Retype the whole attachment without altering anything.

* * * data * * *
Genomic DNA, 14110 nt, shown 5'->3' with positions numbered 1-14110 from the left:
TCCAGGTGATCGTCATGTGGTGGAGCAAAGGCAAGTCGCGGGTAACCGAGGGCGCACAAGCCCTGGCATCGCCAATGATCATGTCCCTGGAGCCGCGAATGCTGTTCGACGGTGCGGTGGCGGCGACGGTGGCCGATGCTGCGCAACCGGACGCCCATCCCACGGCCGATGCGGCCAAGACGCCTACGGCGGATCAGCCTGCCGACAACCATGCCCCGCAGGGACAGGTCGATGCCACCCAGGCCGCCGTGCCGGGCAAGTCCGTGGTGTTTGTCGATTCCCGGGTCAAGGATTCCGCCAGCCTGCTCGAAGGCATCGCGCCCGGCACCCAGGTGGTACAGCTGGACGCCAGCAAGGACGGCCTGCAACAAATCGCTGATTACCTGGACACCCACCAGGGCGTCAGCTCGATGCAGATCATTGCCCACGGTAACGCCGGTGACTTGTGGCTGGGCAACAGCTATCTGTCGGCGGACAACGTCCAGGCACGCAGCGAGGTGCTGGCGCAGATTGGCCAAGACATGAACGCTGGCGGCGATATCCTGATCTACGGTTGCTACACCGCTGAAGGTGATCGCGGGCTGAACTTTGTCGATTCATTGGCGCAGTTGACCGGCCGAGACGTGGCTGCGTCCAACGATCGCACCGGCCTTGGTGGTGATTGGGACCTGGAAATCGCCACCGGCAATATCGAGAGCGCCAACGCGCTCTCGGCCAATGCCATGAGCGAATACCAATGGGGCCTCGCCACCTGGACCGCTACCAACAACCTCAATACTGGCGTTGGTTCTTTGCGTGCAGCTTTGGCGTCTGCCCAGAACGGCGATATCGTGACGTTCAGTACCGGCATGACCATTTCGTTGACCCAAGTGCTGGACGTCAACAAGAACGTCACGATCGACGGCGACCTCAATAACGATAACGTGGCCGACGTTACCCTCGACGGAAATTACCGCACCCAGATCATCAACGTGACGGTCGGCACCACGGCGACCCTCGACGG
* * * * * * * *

Genomic DNA, 14110 nt, shown 5'->3' with positions numbered 1-14110 from the left:
TCCAGGTGATCGTCATGTGGTGGAGCAAAGGCAAGTCGCGGGTAACCGAGGGCGCACAAGCCCTGGCATCGCCAATGATCATGTCCCTGGAGCCGCGAATGCTGTTCGACGGTGCGGTGGCGGCGACGGTGGCCGATGCTGCGCAACCGGACGCCCATCCCACGGCCGATGCGGCCAAGACGCCTACGGCGGATCAGCCTGCCGACAACCATGCCCCGCAGGGACAGGTCGATGCCACCCAGGCCGCCGTGCCGGGCAAGTCCGTGGTGTTTGTCGATTCCCGGGTCAAGGATTCCGCCAGCCTGCTCGAAGGCATCGCGCCCGGCACCCAGGTGGTACAGCTGGACGCCAGCAAGGACGGCCTGCAACAAATCGCTGATTACCTGGACACCCACCAGGGCGTCAGCTCGATGCAGATCATTGCCCACGGTAACGCCGGTGACTTGTGGCTGGGCAACAGCTATCTGTCGGCGGACAACGTCCAGGCACGCAGCGAGGTGCTGGCGCAGATTGGCCAAGACATGAACGCTGGCGGCGATATCCTGATCTACGGTTGCTACACCGCTGAAGGTGATCGCGGGCTGAACTTTGTCGATTCATTGGCGCAGTTGACCGGCCGAGACGTGGCTGCGTCCAACGATCGCACCGGCCTTGGTGGTGATTGGGACCTGGAAATCGCCACCGGCAATATCGAGAGCGCCAACGCGCTCTCGGCCAATGCCATGAGCGAATACCAATGGGGCCTCGCCACCTGGACCGCTACCAACAACCTCAATACTGGCGTTGGTTCTTTGCGTGCAGCTTTGGCGTCTGCCCAGAACGGCGATATCGTGACGTTCAGTACCGGCATGACCATTTCGTTGACCCAAGTGCTGGACGTCAACAAGAACGTCACGATCGACGGCGACCTCAATAACGATAACGTGGCCGACGTTACCCTCGACGGAAATTACCGCACCCAGATCATCAACGTGACGGTCGGCACCACGGCGACCCTCGACGG